mastering for itunes plugin in wavelab

Hi,

I have been reading about “mastering for itunes”, and as I understand it, you want to use a plugin that lets you control if the file you are playing will be clipped when its later converted to AAC format. He is using the plugin in this video: (4:52 into the video)

https://www.youtube.com/watch?v=r8HTmf--Wgs

But he also says in that video that it only works for mac. Do you know if there is any plugin that I can use in wavelab on my pc for this?

First, let’s not confusing “mastering for iTunes” with the official program Apple calls “Mastered For iTunes”. At this time, you have to be an approved mastering engineer/studio by Apple in order to submit official “Mastered For iTunes” masters. However, if you’re not on this list, some of the concepts can still apply and be done when you master for iTunes and other streaming/digital stores.

With “Mastered For iTunes”, the main goal is to not have any clipping or overs when your master WAV files are encoded to AAC for the iTunes store. The other benefit is that you can submit 24-bit/high sample rate WAV files for the AAC (end user files) to be encoded from which sound arguably better than 16-bit/44.1k.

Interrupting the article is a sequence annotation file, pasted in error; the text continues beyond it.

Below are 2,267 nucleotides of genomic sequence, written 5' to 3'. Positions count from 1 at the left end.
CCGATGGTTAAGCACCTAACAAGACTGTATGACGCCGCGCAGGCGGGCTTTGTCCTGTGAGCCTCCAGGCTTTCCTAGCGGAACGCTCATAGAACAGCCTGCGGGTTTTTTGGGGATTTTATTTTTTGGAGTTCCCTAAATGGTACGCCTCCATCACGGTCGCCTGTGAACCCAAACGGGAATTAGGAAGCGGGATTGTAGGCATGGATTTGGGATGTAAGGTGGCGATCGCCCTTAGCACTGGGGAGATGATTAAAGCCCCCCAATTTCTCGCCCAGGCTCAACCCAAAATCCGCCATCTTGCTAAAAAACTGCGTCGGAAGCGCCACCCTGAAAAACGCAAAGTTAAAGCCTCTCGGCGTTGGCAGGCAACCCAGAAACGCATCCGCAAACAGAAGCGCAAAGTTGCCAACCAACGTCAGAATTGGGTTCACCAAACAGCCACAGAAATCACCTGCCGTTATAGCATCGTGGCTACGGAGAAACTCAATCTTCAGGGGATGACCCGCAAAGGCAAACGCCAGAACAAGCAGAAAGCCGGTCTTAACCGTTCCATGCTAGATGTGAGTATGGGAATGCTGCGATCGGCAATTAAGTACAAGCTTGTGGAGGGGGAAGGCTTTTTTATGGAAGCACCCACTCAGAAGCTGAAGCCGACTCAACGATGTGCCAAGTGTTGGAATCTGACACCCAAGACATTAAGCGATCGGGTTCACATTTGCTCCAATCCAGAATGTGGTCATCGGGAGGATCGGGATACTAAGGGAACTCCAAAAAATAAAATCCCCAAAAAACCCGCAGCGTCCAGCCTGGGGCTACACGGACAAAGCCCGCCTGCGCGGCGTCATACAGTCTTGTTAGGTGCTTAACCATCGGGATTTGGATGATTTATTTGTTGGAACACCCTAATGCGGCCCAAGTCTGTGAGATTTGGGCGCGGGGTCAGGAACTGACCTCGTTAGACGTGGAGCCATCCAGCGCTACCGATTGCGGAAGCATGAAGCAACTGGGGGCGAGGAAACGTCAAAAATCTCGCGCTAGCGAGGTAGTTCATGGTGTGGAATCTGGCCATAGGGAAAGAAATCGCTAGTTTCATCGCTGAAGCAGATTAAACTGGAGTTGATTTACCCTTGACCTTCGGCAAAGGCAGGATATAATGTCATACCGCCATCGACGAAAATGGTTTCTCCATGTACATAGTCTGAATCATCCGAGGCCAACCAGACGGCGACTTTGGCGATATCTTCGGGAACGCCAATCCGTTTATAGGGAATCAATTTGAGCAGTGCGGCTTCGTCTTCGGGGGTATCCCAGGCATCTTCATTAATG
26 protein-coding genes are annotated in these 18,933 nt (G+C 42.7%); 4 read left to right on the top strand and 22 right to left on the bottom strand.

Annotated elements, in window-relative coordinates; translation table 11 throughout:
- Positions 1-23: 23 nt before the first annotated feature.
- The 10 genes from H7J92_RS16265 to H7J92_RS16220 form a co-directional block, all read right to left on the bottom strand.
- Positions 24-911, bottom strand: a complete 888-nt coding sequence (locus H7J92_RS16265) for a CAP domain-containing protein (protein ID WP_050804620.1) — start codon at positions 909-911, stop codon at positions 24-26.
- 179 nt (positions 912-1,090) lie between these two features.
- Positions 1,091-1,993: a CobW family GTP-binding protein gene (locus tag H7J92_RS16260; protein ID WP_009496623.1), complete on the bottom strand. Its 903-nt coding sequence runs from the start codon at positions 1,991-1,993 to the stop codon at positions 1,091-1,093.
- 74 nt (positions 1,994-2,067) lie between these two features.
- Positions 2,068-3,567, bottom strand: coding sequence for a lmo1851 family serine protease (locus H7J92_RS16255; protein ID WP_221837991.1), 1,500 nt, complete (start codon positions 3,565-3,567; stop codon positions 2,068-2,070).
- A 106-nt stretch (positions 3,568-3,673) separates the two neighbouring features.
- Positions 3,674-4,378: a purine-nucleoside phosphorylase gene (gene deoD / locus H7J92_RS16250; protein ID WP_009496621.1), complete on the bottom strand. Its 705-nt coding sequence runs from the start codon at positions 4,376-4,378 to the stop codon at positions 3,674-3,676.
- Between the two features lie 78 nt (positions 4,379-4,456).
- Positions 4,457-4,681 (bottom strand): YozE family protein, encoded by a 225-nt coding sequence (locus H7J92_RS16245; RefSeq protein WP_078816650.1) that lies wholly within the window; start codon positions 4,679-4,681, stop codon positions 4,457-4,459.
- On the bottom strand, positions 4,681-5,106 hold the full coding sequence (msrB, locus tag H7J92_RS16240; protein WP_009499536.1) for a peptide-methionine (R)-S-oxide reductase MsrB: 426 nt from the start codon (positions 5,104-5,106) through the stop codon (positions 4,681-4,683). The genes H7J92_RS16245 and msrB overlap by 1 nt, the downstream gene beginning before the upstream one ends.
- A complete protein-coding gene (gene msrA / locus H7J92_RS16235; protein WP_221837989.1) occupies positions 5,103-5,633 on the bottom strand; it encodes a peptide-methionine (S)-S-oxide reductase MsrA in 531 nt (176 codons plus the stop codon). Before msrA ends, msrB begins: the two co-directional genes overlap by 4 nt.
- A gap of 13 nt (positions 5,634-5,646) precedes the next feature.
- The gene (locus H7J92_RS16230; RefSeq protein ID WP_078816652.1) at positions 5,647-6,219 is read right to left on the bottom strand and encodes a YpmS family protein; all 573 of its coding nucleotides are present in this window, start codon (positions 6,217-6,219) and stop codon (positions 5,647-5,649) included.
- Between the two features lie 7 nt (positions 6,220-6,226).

The first step about the audio not clipping after the lossy encoding is something you can and should consider for not just iTunes releases but all digital releases. Some mastering engineers leave up to 1dB of headroom to make sure the myriad of encoders the audio will face do not cause the peak levels to exceed 0dBFS and potentially have bad artifacts.

The large majority of digital distributors still ask for 16-bit/44.1k WAV files so all this applies beyond just iTunes releases. You can also still do a standard iTunes release which requires 16-bit/44.1k WAV but you can still make sure there is enough headroom for the AAC encoder to not cause peak levels over 0dBFS.

The second step as mentioned is special to Mastered For iTunes at this time but websites such as Bandcamp and SoundCloud also accept 24-bit/high sample rate files but beware SoundCloud’s port 128kbps audio stream which is sure to induce more clipping and artifacts than something that does 320kbps mp3.

So, I think it’s good practice to be mindful of what happens after lossy encoding no matter what platform you master for because these days, it’s inevitable that the music will be data compressed using a lossy encoder somewhere down the line. Even a CD user these days is likely to just import the CD tracks into their iTunes or media library as a lossy format without even listening to the actual CD.